Baroness Northover: There are no published figures on future thematic areas of development assistance spend. The Department for International Development’s (DfID) annual report, pages 199-201, sets out the department’s actual programme resource outturn for 2011-12 and 2012-13 and presents indicative planning figures for 2013-14 by country only.

Food and nutrition security are UK Government priorities. Development assistance spent on nutrition almost tripled from £12.9 million in 2008-9 to £37.5 million in 2011-12. This does not include significant additional sums spent on humanitarian aid, nutrition research and nutrition sensitive development. DfID is working with other donors to agree a method for tracking all nutrition spend. The UK is scaling up its nutrition programmes and spend on nutrition is expected to continue to increase. DfID does not disaggregate development assistance spent on agriculture and food

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security as there is significant overlap in these areas. The UK has met its commitments made at the G8 Summit in 2009 in full, disbursing over £1.1 billion between 2009 and 2012. This has helped millions of people fight chronic hunger and malnutrition in over 20 countries. The UK will continue to provide broadly equivalent resources to those committed for food security and agriculture.

Police: River Police

Questions

Asked by Lord West of Spithead

To ask Her Majesty’s Government what impact the 40 per cent reduction in the Marine Policy Unit of the Metropolitan Police in April 2013 will have on night-time patrols in the river.[HL5256]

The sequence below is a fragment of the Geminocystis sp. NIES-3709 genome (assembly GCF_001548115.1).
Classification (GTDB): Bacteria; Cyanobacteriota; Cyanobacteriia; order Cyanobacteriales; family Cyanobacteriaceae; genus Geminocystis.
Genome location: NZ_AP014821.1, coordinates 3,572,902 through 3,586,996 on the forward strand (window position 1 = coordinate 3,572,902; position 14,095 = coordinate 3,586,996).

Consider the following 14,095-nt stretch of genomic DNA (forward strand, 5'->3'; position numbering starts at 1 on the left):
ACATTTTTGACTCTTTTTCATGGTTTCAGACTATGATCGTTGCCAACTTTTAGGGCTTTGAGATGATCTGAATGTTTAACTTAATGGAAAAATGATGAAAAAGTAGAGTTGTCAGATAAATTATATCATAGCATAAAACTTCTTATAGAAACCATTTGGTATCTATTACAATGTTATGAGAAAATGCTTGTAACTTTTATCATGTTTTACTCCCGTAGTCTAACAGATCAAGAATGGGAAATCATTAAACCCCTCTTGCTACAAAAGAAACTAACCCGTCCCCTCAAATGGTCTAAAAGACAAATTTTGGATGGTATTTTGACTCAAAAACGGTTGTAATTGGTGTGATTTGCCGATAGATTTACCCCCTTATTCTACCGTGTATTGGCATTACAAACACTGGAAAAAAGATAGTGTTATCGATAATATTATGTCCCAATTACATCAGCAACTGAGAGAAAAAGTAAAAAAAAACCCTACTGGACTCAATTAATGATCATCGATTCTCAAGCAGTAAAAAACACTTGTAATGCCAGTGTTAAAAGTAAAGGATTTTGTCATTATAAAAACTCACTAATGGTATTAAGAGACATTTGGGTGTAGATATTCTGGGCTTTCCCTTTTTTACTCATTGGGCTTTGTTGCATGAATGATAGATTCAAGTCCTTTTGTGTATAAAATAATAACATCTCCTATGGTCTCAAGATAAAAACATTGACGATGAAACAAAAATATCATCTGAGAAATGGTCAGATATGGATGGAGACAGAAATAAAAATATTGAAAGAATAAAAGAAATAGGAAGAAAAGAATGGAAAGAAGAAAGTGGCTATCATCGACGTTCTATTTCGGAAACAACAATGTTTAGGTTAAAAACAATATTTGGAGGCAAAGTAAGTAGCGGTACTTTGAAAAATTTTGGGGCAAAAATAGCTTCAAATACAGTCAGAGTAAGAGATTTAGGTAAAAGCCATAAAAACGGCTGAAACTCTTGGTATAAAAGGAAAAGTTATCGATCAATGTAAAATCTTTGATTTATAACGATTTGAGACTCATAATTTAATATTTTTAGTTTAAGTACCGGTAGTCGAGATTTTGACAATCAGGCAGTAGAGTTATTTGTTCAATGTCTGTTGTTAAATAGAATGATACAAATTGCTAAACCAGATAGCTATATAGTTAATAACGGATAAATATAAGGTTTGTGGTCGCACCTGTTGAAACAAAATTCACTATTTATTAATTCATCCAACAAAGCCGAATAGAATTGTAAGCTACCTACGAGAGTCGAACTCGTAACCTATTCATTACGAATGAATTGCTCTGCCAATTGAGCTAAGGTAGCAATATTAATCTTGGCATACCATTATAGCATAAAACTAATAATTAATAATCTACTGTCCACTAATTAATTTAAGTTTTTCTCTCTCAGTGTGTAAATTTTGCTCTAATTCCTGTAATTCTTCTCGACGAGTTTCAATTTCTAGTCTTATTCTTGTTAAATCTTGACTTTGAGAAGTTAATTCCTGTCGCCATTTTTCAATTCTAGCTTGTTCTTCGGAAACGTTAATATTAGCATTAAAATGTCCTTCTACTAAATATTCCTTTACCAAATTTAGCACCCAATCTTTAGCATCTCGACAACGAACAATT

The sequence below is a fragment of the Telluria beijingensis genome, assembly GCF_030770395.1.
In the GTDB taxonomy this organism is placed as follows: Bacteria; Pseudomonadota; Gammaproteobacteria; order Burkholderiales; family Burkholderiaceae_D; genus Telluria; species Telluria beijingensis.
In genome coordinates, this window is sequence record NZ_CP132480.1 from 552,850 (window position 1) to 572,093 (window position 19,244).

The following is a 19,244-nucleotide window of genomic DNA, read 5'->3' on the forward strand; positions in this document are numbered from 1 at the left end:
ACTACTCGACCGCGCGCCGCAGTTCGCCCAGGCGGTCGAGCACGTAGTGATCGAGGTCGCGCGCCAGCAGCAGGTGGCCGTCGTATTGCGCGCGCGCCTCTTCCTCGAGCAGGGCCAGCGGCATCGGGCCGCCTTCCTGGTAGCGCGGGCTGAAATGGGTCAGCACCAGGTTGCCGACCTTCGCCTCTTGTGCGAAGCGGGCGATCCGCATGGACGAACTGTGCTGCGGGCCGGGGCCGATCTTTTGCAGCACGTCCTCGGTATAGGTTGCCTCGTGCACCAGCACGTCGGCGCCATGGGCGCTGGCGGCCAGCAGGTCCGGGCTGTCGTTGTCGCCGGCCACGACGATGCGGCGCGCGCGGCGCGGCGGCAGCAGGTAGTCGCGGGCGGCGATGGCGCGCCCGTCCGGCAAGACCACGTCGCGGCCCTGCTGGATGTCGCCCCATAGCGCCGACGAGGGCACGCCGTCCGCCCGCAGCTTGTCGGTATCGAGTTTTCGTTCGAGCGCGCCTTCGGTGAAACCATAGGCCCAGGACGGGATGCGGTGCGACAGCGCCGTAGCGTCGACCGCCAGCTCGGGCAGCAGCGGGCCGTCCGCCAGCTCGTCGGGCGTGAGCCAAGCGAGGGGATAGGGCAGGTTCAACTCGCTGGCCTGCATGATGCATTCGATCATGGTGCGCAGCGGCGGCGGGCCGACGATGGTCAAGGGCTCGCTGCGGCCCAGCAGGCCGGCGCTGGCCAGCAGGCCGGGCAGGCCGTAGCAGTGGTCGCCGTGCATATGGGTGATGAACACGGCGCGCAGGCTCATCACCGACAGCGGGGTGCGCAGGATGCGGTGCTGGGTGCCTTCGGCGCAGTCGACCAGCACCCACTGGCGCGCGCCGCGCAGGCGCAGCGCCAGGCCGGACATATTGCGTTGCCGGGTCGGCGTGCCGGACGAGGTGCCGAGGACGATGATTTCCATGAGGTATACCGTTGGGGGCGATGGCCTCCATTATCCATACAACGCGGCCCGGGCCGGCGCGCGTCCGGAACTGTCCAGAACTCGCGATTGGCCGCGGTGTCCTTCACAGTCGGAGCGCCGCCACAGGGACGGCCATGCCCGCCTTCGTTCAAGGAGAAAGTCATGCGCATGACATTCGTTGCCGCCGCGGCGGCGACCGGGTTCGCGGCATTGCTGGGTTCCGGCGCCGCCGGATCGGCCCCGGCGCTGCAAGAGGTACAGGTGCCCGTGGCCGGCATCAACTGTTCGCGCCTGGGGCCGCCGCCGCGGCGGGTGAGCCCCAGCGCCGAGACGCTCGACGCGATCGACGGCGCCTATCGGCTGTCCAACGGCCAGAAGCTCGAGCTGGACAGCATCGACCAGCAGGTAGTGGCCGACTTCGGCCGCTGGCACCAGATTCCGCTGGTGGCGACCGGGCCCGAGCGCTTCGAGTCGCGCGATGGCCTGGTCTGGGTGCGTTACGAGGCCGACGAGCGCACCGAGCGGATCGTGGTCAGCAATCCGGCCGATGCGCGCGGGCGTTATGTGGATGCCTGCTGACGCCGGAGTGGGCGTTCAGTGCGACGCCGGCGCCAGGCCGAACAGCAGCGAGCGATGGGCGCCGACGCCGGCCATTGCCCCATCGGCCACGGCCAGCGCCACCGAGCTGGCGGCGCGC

To ask Her Majesty’s Government what will happen to the Museum of the River Police when Wapping Police Station is closed. [HL5257]

The Parliamentary Under-Secretary of State, Home Office (Lord Taylor of Holbeach): Decisions about the most effective use of available resources, including numbers of officers and patrols by Thames River Police and the Museum of the River Police, are a matter for the Mayor of London, the Mayor’s Office for Policing and Crime and the Commissioner of Police for the Metropolis.

Railways: Heathrow Express

Question

Asked by Viscount Astor

To ask Her Majesty’s Government, further to the Written Answer by Earl Attlee on 18 January (WA 161), what agreements have been put in place with Heathrow Express following the expiry of the track access agreement in 2023 to ensure that passengers from the north will be able to access Heathrow Airport.[HL5250]

Earl Attlee: Heathrow Express is an Open Access operator and is not operated under a franchise agreement with the Department for Transport. Decisions as to the future track access agreement that this train operator may need after the end of its current track access agreement are therefore for Heathrow Express itself, Network Rail and the independent Office of Rail Regulation.

Roads: Fatalities

Question

Asked by Lord Trefgarne

To ask Her Majesty’s Government whether the Air Accident Investigation Branch continues to require closure of the roads around the site of the recent helicopter crash in Vauxhall; when they expect the roads to be re-opened; and why they were not opened as expected on 4 February.[HL5287]

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Earl Attlee: The Air Accidents Investigation Branch is no longer on site and do not require any road closures at Vauxhall as all the helicopter debris has now been recovered.